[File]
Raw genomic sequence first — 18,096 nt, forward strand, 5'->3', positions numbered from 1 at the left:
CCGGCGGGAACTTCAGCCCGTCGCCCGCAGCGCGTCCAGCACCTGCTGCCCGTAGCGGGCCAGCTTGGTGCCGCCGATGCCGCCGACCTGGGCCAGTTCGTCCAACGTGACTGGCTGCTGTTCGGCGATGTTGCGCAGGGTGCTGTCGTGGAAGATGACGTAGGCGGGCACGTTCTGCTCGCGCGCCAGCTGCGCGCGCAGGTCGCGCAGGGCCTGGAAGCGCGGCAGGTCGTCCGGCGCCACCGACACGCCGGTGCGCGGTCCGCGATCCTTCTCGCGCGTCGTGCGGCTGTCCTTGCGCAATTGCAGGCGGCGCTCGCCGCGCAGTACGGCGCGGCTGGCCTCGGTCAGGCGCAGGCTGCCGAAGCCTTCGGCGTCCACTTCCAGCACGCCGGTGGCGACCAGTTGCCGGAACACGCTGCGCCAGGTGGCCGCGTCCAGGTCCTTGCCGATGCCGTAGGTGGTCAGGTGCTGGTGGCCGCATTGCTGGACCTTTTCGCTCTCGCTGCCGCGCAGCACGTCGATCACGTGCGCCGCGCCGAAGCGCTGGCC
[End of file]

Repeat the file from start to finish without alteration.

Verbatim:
Raw genomic sequence first — 18,096 nt, forward strand, 5'->3', positions numbered from 1 at the left:
CCGGCGGGAACTTCAGCCCGTCGCCCGCAGCGCGTCCAGCACCTGCTGCCCGTAGCGGGCCAGCTTGGTGCCGCCGATGCCGCCGACCTGGGCCAGTTCGTCCAACGTGACTGGCTGCTGTTCGGCGATGTTGCGCAGGGTGCTGTCGTGGAAGATGACGTAGGCGGGCACGTTCTGCTCGCGCGCCAGCTGCGCGCGCAGGTCGCGCAGGGCCTGGAAGCGCGGCAGGTCGTCCGGCGCCACCGACACGCCGGTGCGCGGTCCGCGATCCTTCTCGCGCGTCGTGCGGCTGTCCTTGCGCAATTGCAGGCGGCGCTCGCCGCGCAGTACGGCGCGGCTGGCCTCGGTCAGGCGCAGGCTGCCGAAGCCTTCGGCGTCCACTTCCAGCACGCCGGTGGCGACCAGTTGCCGGAACACGCTGCGCCAGGTGGCCGCGTCCAGGTCCTTGCCGATGCCGTAGGTGGTCAGGTGCTGGTGGCCGCATTGCTGGACCTTTTCGCTCTCGCTGCCGCGCAGCACGTCGATCACGTGCGCCGCGCCGAAGCGCTGGCC